Paul Boddie's Free Software-related blog

Paul's activities and perspectives around Free Software

Experiments with a Screen

Not much to report, really. Plenty of ongoing effort to overhaul my L4Re-based software support for the MIPS-based Ingenic SoC products, plus the slow resumption of some kind of focus on my more general framework to provide a demand-paged system on top of L4Re. And then various distractions and obligations on top of that.

Anyway, here is a picture of some kind of result:

MIPS Creator CI20 and Pirate Audio Mini Speaker board

The MIPS Creator CI20 driving the Pirate Audio Mini Speaker board’s screen.

It shows the MIPS Creator CI20 using a Raspberry Pi “hat”, driving the screen using the SPI peripheral built into the CI20’s JZ4780 SoC. Although the original Raspberry Pi had a 26-pin expansion header that the CI20 adopted for compatibility, the Pi range then adopted a 40-pin header instead. Hopefully, there weren’t too many unhappy vendors of accessories as a result of this change.

What it means for the CI20 is that its primary expansion header cannot satisfy the requirements of the expansion connector provided by this “hat” or board in its entirety. Instead, 14 pins of the board’s connector are left unconnected, with the board hanging over the side of the CI20 if mounted directly. Another issue is that the pinout of the board employs a pin as a data/command pin instead of as its designated function as a SPI data input pin. Whether the Raspberry Pi can configure itself to utilise this pin efficiently in this way might help to explain the configuration, but it isn’t compatible with the way such pins are assigned on the CI20.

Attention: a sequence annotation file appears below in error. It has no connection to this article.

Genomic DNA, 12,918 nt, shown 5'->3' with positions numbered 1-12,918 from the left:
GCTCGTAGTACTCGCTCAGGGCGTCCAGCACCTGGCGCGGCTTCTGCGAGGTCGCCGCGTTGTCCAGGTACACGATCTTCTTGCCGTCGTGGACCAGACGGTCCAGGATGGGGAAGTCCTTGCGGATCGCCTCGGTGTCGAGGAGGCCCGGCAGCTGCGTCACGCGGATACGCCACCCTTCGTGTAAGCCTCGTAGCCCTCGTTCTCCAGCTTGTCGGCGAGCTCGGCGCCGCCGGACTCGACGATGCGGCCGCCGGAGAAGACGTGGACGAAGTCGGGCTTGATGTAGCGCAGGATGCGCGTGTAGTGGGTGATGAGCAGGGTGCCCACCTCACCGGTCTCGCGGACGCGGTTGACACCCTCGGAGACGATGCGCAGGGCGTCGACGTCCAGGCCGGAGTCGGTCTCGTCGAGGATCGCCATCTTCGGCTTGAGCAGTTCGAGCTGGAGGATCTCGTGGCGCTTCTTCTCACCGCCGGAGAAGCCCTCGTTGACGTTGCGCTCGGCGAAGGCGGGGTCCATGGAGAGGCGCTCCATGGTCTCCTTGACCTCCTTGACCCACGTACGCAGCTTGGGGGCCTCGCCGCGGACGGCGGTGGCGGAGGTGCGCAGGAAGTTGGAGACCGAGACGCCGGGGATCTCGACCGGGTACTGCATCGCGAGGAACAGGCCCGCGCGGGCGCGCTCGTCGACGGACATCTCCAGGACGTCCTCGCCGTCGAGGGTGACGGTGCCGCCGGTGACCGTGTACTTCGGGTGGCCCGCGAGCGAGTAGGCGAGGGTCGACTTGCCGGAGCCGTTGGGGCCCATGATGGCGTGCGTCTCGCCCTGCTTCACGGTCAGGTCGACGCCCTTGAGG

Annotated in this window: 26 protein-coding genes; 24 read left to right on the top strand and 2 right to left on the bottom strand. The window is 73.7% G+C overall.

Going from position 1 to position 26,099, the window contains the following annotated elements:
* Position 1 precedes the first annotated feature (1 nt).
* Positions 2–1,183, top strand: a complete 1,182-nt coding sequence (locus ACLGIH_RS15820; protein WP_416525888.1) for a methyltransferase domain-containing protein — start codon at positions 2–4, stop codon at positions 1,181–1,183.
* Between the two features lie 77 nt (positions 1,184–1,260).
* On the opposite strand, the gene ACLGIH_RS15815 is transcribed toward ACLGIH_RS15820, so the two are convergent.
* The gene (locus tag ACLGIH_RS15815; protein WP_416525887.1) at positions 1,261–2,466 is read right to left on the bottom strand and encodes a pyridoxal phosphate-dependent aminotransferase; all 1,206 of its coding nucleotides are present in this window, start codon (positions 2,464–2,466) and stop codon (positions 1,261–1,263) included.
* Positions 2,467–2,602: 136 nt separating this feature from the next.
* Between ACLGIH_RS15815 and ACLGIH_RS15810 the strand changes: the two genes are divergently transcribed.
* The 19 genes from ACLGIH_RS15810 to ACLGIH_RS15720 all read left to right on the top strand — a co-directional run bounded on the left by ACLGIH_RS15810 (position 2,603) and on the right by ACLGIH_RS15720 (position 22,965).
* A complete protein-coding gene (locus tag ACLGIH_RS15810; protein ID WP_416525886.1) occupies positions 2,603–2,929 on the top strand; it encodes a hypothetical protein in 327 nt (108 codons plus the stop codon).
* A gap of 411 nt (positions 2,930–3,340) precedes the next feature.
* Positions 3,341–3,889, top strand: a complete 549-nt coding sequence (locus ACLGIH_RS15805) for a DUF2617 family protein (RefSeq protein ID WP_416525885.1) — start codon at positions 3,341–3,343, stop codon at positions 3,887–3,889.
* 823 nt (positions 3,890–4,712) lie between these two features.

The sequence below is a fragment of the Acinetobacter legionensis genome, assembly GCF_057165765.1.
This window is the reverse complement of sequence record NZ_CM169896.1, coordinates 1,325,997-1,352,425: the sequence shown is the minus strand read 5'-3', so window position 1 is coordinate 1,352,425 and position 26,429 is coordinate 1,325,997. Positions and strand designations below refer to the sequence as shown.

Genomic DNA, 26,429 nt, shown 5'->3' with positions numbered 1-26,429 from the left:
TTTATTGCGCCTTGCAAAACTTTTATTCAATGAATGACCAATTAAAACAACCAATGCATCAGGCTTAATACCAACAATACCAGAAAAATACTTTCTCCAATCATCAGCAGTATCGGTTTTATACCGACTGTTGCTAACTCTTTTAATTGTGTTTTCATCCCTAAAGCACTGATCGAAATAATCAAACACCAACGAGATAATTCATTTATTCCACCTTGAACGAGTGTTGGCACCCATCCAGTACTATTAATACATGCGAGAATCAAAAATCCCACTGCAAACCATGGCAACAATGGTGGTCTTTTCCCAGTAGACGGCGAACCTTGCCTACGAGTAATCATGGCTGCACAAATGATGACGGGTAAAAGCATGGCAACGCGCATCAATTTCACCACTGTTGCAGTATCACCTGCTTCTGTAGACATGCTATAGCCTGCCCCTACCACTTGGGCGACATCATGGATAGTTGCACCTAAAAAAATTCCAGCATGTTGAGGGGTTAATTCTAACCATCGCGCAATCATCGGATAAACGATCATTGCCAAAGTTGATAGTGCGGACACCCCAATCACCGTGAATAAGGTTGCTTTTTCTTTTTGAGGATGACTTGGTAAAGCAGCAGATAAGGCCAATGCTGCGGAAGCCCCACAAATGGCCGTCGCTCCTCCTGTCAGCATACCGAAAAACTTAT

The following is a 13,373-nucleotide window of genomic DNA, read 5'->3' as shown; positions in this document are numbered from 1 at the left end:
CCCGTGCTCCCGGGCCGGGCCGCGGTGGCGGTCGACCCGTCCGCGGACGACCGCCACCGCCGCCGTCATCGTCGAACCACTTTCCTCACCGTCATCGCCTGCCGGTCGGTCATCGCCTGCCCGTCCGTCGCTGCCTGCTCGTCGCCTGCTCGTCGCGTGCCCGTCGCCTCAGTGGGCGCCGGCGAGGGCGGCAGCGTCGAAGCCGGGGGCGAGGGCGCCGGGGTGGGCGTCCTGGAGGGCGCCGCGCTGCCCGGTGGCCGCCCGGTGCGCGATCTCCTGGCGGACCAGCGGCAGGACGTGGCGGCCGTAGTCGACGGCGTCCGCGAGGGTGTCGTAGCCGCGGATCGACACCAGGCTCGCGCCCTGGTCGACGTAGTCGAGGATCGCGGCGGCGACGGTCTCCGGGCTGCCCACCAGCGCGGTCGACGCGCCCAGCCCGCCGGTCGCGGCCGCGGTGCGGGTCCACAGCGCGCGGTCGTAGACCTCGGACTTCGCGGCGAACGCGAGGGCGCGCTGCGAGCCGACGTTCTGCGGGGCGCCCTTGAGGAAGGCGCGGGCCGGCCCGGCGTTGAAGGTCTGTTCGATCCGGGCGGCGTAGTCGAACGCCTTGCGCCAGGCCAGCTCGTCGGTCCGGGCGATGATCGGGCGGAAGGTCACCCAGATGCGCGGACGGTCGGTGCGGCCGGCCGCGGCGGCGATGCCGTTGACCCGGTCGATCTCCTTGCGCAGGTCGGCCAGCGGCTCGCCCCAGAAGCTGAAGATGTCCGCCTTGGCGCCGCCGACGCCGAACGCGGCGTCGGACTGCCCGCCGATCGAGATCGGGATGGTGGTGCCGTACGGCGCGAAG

Fortunately, the CI20’s designers exposed a SPI peripheral via a secondary header, including a dedicated data/command pin, meaning that a few jumper wires can connect the relevant pins to the appropriate connector pins. After some tedious device driver implementation and accompanying frustration, the screen could be persuaded to show an image. With the SPI peripheral being used instead of “bit banging”, or driving the data transfer to the screen controller directly in software, it became possible to use DMA to have the screen image repeatedly sent. And with that, the screen can be used to continuously reflect the contents of a generic framebuffer, becoming like a tiny monitor.

The board also has a speaker that can be driven using I2S communication. The CI20 doesn’t expose I2S signals via the header pins, instead routing I2S audio via the HDMI connector, analogue audio via the headphone socket, and PCM audio via the Wi-Fi/Bluetooth chip, presumably supporting Bluetooth audio. Fortunately, I have another means of testing the speaker, so I didn’t waste half of my money buying this board!